Objective To determine whether vitamin A deficiency is associated with perinatal transmission of KIV among a cohort of HIV-infected women in the United States. Methods: Women who delivered during 5/86-5/94 infants of known infection status were evaluated Third trimester serum vitamin A levels were measured using HPLC in 44 HIV-infected women who transmitted HIV to their inifants (transmitters,TR) and 89 who did not (nontraismitters, MTR). Results: 16% of theTR and 556 of the NTR had severe vitamin A deficiency (<0.70 umol/l): 23% of trsTR and 24% of the NTTR had marginal deficiency (0.70-I.CK umol/l). Perinatal transmission was associated with severe vitamin A deficiency (p=0.05), ruptured membrane of ≥4 hours (p=0.05) and gestatonal age <37 weeks (p=0.02) by umvariate analysis. CD4+ count (stratified at 200 and 500 cels/ul), type of delivery, age. body mass index and race were not associated with transmission. Two (5%) of theTR and six (796) of the NTR took zidovudJne some time during the pregnancy. In a multivariate logistic regression model severe vitemin A deficiency (ORacj 3.69; 95% Ch 1.04-13.25) and gestational age <37 weeks (ORadj 2.58:95% Cl:1.03-6.43) were independently associated with transmission after controlling for CD4+ count and duration of ruptured membrane. Conclusion: Increased risk of perinatal transmission was associated with severe vitamin A deficiency among this cohort consistent with results among African women. It is unknown whether maternal vitamin A deficiency plays a true rote in perinatal transmission or is a marker for increased risk of transmission. Clinical trials are in progress to determine whether antenatal vitamin A supplementation will reduce perinatal transmission.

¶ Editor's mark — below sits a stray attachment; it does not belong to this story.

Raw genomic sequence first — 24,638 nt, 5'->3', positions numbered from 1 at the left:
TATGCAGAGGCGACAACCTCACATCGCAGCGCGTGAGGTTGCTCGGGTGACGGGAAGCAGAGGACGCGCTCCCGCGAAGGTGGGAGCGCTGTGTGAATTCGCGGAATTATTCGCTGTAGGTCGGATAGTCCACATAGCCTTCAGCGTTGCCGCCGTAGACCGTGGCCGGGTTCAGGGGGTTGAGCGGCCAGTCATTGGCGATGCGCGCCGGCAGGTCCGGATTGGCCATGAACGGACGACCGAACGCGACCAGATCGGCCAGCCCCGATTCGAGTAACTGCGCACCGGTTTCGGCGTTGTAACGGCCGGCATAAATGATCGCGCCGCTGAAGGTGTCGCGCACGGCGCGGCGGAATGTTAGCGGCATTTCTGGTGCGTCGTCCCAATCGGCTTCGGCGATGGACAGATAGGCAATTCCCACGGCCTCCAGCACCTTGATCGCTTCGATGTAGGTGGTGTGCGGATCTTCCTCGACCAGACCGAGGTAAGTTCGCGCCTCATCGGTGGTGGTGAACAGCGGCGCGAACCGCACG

|Original language||English (US)|
|Number of pages||1|
|Journal||Pediatric AIDS and HIV infection|
|State||Published - Dec 1 1996|
ASJC Scopus subject areas
- Pediatrics, Perinatology, and Child Health